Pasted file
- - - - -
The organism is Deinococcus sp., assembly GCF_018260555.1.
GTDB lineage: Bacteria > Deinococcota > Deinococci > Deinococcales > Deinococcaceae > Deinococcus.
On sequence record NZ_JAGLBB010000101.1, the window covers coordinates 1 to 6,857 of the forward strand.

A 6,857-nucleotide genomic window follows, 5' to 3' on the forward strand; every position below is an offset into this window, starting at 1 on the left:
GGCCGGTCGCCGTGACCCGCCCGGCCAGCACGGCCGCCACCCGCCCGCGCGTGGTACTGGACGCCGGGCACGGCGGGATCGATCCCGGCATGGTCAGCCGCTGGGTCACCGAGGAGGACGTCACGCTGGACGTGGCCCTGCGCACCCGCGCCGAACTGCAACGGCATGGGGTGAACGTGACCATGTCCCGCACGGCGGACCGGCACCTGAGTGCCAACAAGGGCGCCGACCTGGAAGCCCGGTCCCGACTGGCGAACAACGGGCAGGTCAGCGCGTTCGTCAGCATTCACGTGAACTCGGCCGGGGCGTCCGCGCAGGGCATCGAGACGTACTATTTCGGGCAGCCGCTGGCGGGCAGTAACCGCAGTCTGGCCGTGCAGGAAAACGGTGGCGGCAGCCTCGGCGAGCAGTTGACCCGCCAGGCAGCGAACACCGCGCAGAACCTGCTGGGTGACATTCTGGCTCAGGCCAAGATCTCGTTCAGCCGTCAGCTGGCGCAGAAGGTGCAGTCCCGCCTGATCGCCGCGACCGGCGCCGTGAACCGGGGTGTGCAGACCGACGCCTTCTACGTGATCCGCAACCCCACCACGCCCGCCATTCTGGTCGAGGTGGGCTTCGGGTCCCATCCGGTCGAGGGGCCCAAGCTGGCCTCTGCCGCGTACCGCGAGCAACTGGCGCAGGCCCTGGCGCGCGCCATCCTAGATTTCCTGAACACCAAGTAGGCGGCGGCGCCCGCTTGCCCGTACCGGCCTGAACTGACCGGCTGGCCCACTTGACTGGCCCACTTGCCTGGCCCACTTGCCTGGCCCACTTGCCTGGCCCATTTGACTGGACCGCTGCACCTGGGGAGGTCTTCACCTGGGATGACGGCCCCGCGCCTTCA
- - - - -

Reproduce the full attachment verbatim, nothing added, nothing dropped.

The organism is Deinococcus sp., assembly GCF_018260555.1.
GTDB lineage: Bacteria > Deinococcota > Deinococci > Deinococcales > Deinococcaceae > Deinococcus.
On sequence record NZ_JAGLBB010000101.1, the window covers coordinates 1 to 6,857 of the forward strand.

A 6,857-nucleotide genomic window follows, 5' to 3' on the forward strand; every position below is an offset into this window, starting at 1 on the left:
GGCCGGTCGCCGTGACCCGCCCGGCCAGCACGGCCGCCACCCGCCCGCGCGTGGTACTGGACGCCGGGCACGGCGGGATCGATCCCGGCATGGTCAGCCGCTGGGTCACCGAGGAGGACGTCACGCTGGACGTGGCCCTGCGCACCCGCGCCGAACTGCAACGGCATGGGGTGAACGTGACCATGTCCCGCACGGCGGACCGGCACCTGAGTGCCAACAAGGGCGCCGACCTGGAAGCCCGGTCCCGACTGGCGAACAACGGGCAGGTCAGCGCGTTCGTCAGCATTCACGTGAACTCGGCCGGGGCGTCCGCGCAGGGCATCGAGACGTACTATTTCGGGCAGCCGCTGGCGGGCAGTAACCGCAGTCTGGCCGTGCAGGAAAACGGTGGCGGCAGCCTCGGCGAGCAGTTGACCCGCCAGGCAGCGAACACCGCGCAGAACCTGCTGGGTGACATTCTGGCTCAGGCCAAGATCTCGTTCAGCCGTCAGCTGGCGCAGAAGGTGCAGTCCCGCCTGATCGCCGCGACCGGCGCCGTGAACCGGGGTGTGCAGACCGACGCCTTCTACGTGATCCGCAACCCCACCACGCCCGCCATTCTGGTCGAGGTGGGCTTCGGGTCCCATCCGGTCGAGGGGCCCAAGCTGGCCTCTGCCGCGTACCGCGAGCAACTGGCGCAGGCCCTGGCGCGCGCCATCCTAGATTTCCTGAACACCAAGTAGGCGGCGGCGCCCGCTTGCCCGTACCGGCCTGAACTGACCGGCTGGCCCACTTGACTGGCCCACTTGCCTGGCCCACTTGCCTGGCCCACTTGCCTGGCCCATTTGACTGGACCGCTGCACCTGGGGAGGTCTTCACCTGGGATGACGGCCCCGCGCCTTCA